A filesystem turns read-only when it encounters errors in the storage subsystem, or a code path which the filesystem code base should not have taken. Making the filesystem read-only is a safeguard feature that filesystems implement to avoid further damage because of the errors encountered.
This article explains the steps to resolve filesystem read-only issue in Linux.
Step1: Check the disk space usage.
#df Filesystem 1K-blocks Used Available Use% Mounted on /dev/vda1 61796348 44194416 14439820 76% /
If the disk is running out of space, clear unwanted items and make free space. If there is enoguh space in the disk, proceed to the next step.
Step2: Run filesystem check.
#fsck /dev/vda1 fsck from util-linux 2.27.1 e2fsck 1.42.13 (17-May-2015) DOROOT: clean, 289048/3932160 files, 11328157/15728640 blocks
If its showing any error, repair it fsck itself. If its showing no errors, proceed to the next step.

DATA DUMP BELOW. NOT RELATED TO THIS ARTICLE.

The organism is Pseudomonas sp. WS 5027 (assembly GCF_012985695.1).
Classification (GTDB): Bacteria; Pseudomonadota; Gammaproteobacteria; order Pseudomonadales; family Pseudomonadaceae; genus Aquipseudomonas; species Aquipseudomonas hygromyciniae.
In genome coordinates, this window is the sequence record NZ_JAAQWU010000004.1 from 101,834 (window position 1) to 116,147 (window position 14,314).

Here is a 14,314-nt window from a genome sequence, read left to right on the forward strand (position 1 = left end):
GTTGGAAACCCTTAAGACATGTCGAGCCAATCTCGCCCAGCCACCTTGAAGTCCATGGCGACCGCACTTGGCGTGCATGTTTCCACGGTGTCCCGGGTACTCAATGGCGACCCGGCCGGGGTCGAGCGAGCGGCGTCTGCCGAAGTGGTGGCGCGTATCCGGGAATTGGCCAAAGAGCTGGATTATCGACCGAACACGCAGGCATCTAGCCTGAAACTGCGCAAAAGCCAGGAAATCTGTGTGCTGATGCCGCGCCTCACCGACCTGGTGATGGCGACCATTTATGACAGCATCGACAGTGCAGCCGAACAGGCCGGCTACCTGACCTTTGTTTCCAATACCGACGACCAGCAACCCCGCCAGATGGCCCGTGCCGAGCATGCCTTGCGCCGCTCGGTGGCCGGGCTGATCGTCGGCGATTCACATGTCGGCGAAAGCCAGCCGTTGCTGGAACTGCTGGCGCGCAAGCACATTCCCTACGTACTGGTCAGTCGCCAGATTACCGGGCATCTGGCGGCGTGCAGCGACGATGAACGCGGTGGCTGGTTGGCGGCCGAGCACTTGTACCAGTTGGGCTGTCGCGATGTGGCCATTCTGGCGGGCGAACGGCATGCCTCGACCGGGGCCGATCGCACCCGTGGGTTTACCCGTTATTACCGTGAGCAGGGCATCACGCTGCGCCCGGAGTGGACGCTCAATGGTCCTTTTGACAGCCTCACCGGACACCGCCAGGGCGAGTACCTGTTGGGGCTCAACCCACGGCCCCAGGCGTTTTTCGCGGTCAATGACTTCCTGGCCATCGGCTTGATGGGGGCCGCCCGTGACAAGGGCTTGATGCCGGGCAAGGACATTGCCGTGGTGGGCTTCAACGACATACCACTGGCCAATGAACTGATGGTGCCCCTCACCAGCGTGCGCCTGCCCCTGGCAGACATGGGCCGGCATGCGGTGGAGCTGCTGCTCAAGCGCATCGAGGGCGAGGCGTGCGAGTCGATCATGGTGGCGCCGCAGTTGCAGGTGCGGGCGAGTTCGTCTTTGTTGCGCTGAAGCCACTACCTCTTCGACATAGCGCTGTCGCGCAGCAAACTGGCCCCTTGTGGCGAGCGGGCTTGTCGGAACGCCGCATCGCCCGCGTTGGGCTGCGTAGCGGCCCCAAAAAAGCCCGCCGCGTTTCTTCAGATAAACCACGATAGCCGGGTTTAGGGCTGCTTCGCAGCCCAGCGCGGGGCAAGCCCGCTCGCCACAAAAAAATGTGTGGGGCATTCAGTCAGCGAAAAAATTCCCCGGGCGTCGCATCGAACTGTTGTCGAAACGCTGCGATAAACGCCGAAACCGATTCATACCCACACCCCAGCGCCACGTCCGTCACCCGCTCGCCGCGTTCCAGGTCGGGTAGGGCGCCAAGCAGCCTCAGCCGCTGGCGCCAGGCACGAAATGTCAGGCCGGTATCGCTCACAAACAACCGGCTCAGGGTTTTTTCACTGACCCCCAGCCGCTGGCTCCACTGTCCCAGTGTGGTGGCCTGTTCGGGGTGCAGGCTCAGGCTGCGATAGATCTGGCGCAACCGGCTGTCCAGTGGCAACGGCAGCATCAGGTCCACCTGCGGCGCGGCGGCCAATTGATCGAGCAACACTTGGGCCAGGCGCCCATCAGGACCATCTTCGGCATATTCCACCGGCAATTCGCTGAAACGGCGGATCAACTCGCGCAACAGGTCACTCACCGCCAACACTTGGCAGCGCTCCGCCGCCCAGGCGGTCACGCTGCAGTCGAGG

Step3: Check the disk UUID in mount configuration.
#ls -l /dev/disk/by-uuid/ | grep vda1 lrwxrwxrwx 1 root root 10 Oct 24 04:26 88f2ec31-89b7-4164-8fb8-c7736b549505 -> ../../vda1 #cat /etc/fstab UUID=88f2ec31-89b7-4164-8fb8-c7736b549505 / ext4 errors=remount-ro 0 1
If the UUID is not correct in the mount configuration, correct it and mount again. If the mount configuration is fine proceed to the next step.
Step4: If all the above things are showing fine, try remounting the drive using a correct identifier.
#mount -o remount,rw /dev/vda1 /
This should be worked and we need to update the same in mount configuration /etc/fstab.
/dev/vda1 / ext4 errors=remount-ro 0 1
Step5: Reboot the server.